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1

I opted for Cuckoo to automatize running the software on the guest machine and wrote a custom auxiliary analysis script to collect those metrics every second. The way to collect data is thus as secure as Cuckoo is so I guess better solutions could be found but at least there is a possibility to stream them as they are collected so that, in case of loss of ...


2

What should I be doing to prevent the application from breaking when I hex edit the new name in? Should I be searching for something else beside SbieDll.dll to replace? In the 80s, it was possible to open a program binary with a hex editor and change strings (on computers such as Atari ST, Amiga, etc.) and even then the size of the string had to remain ...


2

There's nothing "special" with AWS servers. If you can obtain the same exact operating-system image, you could use virtualization and a shared (preferably internal only) network to configure the network as same as AWS environment


3

You are conflating a lot of concepts together, so let me try to separate them. Virtual machines are a convenience of many purposes but enhancing anonymity is not one of them. Yes using a browser in a VM will give different indicators such as User-Agent and Fingerprint, but that’s just another set of tracking variables. It’s extremely difficult to configure ...


0

Are you accessing this website via Tor with an account you only registered in your tor browser on your VM? If not then you have already exposed your identity which is unfortunate. I'm not saying StackExchange would roll over and give up your info, but your ISP knows who you are and when you accessed stack exchange - matching this up with your question is ...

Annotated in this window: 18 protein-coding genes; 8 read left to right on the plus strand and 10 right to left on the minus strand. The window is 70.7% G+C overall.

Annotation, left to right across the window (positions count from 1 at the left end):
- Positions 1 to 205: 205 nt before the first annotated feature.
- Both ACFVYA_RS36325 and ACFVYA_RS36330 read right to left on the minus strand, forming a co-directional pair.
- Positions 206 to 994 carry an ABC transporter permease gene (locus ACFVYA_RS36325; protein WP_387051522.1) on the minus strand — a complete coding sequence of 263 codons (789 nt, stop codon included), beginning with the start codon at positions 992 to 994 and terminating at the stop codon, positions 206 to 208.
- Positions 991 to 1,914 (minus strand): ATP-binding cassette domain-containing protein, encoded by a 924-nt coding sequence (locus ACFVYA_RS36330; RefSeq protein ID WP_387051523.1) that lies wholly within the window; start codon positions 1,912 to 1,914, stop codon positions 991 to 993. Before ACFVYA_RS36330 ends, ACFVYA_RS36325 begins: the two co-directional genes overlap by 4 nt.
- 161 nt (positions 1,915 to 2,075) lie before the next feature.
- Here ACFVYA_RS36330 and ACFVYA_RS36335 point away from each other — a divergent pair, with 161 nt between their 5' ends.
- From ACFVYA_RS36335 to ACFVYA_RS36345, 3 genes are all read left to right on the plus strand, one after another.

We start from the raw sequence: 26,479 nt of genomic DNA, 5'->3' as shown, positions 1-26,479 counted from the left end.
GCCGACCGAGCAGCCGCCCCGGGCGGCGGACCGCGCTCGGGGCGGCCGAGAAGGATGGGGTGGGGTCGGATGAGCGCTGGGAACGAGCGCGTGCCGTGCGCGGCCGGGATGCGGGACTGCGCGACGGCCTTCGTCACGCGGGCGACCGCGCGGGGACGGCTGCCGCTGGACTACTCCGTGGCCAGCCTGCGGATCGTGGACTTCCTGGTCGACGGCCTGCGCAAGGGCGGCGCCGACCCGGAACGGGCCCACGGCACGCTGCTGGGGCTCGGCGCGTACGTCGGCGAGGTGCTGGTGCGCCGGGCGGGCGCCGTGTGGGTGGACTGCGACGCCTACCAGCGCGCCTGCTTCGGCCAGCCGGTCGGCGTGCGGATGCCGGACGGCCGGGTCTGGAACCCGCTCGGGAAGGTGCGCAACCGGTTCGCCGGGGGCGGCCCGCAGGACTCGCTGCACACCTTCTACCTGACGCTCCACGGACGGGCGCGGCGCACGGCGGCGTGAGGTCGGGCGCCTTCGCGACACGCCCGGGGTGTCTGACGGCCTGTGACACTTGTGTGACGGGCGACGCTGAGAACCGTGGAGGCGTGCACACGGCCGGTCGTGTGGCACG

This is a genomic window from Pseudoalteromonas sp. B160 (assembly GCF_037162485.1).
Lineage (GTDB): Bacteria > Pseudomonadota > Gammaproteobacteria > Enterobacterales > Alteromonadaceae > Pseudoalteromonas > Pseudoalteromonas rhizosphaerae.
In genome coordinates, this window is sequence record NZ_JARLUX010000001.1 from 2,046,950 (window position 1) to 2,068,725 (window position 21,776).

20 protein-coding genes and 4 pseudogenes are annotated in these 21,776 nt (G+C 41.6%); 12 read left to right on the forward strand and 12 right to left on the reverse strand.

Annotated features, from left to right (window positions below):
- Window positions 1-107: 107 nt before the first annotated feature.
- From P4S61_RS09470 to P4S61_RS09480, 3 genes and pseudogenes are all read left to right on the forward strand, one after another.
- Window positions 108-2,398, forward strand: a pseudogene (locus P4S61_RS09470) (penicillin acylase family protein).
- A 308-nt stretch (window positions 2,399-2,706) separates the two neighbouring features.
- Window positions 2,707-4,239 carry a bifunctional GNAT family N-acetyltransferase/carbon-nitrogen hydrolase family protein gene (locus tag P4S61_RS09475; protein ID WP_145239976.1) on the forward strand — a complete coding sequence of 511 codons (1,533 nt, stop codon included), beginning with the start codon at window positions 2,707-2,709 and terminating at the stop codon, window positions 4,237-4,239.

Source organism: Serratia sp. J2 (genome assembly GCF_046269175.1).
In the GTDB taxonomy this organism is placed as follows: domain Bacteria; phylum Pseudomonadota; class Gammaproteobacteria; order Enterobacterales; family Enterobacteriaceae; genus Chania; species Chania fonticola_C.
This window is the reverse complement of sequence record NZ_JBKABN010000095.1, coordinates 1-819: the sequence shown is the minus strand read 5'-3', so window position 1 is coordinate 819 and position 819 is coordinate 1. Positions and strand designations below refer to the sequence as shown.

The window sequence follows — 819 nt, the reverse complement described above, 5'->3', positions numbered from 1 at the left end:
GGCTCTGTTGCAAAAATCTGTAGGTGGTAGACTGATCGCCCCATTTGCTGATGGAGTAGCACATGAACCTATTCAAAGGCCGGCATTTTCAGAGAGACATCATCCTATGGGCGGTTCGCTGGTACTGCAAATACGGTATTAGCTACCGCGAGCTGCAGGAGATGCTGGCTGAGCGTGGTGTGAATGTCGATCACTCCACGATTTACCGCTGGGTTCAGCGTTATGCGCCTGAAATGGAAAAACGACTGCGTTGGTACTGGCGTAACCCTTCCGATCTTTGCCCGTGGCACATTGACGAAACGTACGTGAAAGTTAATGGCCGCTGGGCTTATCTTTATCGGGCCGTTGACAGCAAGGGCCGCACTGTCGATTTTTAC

1

Traced by whom? If you mean traced by the evil maid then perhaps a VM running purely in memory would mean that your activity wasn't recoverable. A Linux boot CD springs to mind. You'd have to ensure that you flushed your memory of course. If you mean traced by your ISP in the sense that your ISP knows in general what you are doing then your ISP will ...


1

Using a traditional virtualization model, all components of the hypervisor and guest share physical hardware components. In this case, any attempt at protecting the VM from the host is purely obfuscation, and not by any means genuine protection. In order to protect a VM from a compromised hypervisor, you will in fact need hardware support for this software ...


3

VM's are an abstraction we refer to for convenience. The underlying reality is that it's all code running on the host. You can protect a non running VM file with encryption, but a running VM client is running on the host, with host memory and host CPU. The host has access to everything.


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